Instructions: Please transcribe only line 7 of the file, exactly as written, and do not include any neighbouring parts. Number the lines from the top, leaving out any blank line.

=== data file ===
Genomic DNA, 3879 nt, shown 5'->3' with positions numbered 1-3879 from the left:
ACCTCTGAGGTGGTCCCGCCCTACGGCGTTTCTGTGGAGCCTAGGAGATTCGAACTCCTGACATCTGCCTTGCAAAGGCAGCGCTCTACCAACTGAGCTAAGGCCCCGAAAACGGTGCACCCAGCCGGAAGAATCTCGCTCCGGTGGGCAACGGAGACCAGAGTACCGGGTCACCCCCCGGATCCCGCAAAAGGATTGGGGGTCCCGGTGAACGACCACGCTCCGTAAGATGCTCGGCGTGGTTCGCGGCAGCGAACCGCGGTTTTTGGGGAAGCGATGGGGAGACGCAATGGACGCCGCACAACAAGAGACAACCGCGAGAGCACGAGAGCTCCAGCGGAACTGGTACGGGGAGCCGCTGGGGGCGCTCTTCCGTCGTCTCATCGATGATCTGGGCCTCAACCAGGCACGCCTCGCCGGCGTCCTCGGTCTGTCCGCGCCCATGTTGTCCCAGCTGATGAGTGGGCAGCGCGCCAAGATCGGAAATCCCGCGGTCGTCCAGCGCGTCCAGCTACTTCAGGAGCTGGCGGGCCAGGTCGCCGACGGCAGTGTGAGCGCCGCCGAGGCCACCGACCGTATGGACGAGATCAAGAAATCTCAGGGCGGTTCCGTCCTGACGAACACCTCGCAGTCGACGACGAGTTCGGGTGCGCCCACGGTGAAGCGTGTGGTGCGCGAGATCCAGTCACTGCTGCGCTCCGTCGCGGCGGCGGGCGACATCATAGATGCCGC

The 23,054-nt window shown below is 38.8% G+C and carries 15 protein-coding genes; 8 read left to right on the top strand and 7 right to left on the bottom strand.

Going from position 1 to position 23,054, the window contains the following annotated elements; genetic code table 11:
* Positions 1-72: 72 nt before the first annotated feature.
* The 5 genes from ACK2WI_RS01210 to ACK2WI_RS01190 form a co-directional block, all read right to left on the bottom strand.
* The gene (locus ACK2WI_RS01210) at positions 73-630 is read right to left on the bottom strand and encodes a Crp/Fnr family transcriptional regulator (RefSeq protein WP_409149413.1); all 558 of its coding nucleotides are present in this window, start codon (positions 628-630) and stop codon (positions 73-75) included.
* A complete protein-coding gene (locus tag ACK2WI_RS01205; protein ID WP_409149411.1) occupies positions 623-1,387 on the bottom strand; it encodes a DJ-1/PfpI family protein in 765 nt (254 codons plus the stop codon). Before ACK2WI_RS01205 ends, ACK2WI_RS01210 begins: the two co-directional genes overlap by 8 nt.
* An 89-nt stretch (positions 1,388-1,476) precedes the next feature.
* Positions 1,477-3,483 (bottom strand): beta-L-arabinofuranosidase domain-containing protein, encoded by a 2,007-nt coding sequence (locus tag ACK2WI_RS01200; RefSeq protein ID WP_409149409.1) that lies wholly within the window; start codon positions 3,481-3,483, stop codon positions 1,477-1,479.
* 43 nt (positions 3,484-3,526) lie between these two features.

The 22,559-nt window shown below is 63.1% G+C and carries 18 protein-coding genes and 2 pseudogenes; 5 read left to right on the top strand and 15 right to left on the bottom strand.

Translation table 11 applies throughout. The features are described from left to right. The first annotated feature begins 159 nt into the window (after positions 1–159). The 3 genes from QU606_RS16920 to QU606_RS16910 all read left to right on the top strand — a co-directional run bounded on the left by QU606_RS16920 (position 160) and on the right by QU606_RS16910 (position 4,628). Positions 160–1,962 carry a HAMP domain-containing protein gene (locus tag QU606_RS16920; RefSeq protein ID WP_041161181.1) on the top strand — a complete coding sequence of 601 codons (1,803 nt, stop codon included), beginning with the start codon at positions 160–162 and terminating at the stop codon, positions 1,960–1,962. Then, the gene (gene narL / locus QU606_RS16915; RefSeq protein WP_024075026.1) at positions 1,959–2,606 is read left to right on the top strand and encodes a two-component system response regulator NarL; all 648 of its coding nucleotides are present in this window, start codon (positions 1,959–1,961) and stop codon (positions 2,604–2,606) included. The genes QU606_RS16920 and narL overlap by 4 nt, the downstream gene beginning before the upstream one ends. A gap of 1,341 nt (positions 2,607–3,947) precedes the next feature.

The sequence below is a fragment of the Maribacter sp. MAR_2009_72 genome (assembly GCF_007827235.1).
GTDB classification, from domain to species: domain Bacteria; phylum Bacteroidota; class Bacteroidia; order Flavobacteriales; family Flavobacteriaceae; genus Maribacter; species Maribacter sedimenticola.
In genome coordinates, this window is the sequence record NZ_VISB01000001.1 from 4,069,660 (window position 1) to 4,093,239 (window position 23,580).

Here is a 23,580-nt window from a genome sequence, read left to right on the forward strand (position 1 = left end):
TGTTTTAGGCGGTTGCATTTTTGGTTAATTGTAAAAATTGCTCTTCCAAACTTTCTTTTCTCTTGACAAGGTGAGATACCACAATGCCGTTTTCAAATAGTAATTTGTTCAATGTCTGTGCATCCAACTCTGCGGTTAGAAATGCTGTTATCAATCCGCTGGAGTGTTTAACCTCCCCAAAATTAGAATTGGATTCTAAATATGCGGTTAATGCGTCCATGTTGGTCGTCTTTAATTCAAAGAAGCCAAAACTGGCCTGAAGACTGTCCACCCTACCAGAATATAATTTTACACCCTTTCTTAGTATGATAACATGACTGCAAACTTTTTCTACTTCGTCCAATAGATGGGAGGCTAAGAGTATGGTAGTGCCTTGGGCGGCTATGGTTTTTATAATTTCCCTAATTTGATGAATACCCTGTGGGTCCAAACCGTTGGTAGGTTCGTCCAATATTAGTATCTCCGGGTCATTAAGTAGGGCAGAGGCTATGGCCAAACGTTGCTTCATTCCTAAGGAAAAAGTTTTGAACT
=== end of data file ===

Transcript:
* The gene (locus ACK2WI_RS01210) at positions 73-630 is read right to left on the bottom strand and encodes a Crp/Fnr family transcriptional regulator (RefSeq protein WP_409149413.1); all 558 of its coding nucleotides are present in this window, start codon (positions 628-630) and stop codon (positions 73-75) included.